You took meetings on Zoom. You happy-houred on Zoom. You talked to your grandma on Zoom. Now as we re-enter the world, without video conferencing software, we can be smarter. The same global crisis that slung inconvenience—even tragedy—our way has given us a once-in-a-pandemic opportunity: a chance to rethink our assumption and create lasting change.
First on the chopping block of the status quo: networking. Stop networking and start building your network. What’s the difference? Building your network requires planning ahead. It’s intentional and goal driven. It’s not social climbing. It’s about keeping your relationships healthy and creating value for those in your life.
So as you plan your post-pandemic network, consider these three Cs: conceive, create and care.
Start by imagining the network you want. Think quality over quantity since too large of a network will spread you thin. Networking research shows that those who rank the highest in well-being and performance typically have 12 to 18 contacts in their network. The ideal network regularly contributes the following:
- Access to information including expertise, market awareness and best practices.
- Power in the form of resources, support and clarifying difficult questions.
- Developmental feedback that holds you accountable and challenges you to improve.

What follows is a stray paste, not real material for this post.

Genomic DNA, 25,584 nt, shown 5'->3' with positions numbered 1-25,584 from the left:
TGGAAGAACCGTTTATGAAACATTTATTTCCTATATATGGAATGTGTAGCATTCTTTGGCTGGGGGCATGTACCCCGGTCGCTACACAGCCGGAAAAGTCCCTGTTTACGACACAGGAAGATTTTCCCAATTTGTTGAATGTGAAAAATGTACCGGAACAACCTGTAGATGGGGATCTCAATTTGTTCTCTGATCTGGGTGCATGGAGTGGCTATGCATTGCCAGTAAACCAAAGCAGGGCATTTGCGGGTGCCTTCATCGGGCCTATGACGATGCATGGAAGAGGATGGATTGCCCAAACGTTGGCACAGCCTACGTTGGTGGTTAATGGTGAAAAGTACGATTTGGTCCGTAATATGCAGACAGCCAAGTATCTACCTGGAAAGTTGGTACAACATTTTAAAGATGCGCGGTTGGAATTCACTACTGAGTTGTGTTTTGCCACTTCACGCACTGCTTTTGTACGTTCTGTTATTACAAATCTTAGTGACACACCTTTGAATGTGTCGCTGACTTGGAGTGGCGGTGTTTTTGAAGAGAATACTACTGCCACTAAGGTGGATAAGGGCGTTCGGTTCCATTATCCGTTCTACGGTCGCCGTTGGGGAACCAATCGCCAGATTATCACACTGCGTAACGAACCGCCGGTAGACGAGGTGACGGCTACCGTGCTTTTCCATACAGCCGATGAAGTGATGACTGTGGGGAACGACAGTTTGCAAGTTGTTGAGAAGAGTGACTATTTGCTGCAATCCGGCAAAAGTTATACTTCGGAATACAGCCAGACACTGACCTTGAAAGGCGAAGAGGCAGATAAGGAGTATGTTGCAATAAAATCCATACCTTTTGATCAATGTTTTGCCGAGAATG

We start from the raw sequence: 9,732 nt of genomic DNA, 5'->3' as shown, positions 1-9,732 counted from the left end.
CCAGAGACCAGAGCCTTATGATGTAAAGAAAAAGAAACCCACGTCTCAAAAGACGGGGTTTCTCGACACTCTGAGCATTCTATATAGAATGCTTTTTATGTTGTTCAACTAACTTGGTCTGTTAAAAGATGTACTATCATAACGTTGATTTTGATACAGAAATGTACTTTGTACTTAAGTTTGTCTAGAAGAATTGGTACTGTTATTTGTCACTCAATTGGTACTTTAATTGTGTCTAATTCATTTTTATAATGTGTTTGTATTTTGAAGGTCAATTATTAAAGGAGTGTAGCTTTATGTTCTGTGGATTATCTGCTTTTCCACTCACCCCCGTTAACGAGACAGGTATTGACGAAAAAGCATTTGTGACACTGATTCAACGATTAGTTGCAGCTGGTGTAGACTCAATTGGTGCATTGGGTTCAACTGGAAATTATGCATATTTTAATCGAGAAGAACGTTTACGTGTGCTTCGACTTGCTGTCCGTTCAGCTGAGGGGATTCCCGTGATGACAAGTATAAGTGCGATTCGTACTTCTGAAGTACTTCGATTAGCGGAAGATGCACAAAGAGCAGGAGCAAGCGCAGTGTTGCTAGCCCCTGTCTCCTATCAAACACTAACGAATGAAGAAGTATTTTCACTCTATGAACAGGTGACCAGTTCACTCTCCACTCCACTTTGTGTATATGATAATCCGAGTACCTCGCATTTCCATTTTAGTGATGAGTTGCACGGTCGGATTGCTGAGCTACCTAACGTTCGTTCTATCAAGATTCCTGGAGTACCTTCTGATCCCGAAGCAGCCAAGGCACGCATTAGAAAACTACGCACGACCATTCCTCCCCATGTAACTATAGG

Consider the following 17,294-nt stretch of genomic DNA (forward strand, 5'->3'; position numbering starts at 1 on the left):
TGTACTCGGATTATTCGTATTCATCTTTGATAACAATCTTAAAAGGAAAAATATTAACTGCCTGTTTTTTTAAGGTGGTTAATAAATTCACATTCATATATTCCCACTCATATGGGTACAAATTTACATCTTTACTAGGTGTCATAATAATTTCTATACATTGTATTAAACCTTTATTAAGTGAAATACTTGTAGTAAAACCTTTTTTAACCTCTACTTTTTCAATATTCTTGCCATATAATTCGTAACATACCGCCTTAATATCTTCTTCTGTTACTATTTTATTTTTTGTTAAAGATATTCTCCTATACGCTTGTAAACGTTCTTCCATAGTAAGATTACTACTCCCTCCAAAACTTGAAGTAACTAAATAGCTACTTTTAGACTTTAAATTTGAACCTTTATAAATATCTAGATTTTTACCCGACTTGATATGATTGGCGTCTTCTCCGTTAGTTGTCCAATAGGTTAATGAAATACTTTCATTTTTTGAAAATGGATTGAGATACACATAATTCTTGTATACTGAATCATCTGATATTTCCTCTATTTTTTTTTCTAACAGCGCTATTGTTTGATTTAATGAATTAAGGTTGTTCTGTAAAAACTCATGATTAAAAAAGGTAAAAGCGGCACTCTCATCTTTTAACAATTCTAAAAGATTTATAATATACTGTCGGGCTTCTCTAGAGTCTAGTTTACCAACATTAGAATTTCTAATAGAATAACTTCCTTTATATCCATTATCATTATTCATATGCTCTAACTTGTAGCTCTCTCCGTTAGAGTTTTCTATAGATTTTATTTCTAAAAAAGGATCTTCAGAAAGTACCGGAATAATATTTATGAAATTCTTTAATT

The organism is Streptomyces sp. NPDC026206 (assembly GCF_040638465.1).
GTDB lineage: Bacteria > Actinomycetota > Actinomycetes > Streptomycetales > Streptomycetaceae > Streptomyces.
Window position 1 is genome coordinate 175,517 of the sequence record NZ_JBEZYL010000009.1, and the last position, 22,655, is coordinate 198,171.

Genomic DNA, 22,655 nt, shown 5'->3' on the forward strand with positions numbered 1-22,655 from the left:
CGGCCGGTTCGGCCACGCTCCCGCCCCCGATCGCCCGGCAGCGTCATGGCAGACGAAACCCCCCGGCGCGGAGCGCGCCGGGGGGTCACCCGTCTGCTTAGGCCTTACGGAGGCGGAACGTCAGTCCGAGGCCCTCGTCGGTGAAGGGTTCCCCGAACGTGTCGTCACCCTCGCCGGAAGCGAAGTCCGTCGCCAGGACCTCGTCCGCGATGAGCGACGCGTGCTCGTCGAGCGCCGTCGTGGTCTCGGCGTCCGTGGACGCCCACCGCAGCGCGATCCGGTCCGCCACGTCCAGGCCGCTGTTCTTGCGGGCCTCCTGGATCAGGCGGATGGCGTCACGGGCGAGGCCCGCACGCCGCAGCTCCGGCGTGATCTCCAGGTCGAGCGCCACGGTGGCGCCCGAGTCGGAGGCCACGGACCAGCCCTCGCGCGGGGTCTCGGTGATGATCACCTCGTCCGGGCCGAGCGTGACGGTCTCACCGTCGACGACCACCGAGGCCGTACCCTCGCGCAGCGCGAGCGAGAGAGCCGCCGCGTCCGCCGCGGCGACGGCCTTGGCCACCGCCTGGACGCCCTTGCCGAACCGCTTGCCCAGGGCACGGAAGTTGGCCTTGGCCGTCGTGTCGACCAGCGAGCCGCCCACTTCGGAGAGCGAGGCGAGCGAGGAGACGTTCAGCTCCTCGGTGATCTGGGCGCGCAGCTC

- Personal support that uplifts your self-esteem.
- Sense of purpose by validating your work.
- Promotion of work/life balance by showing you the bigger picture.
Ask yourself: how connected are my relationships to other networks and who is in my inner circle? Research indicates that both men and women benefit when they are at the center of a well-connected network. But to keep on par with men, women need even more: insider knowledge, the kind that can only come from close female ties.
Next, keep your network diverse to maintain a fresh perspective. Seek contacts outside of the mortgage industry and your region. A good network reaches across hierarchical bounds and areas of expertise.
We know diversity is key, but with one exception: Everyone in your network, yourself included, should be energizers. Energizers are not necessarily extroverts, but they energize us with positivity and an ability to spot and share opportunities.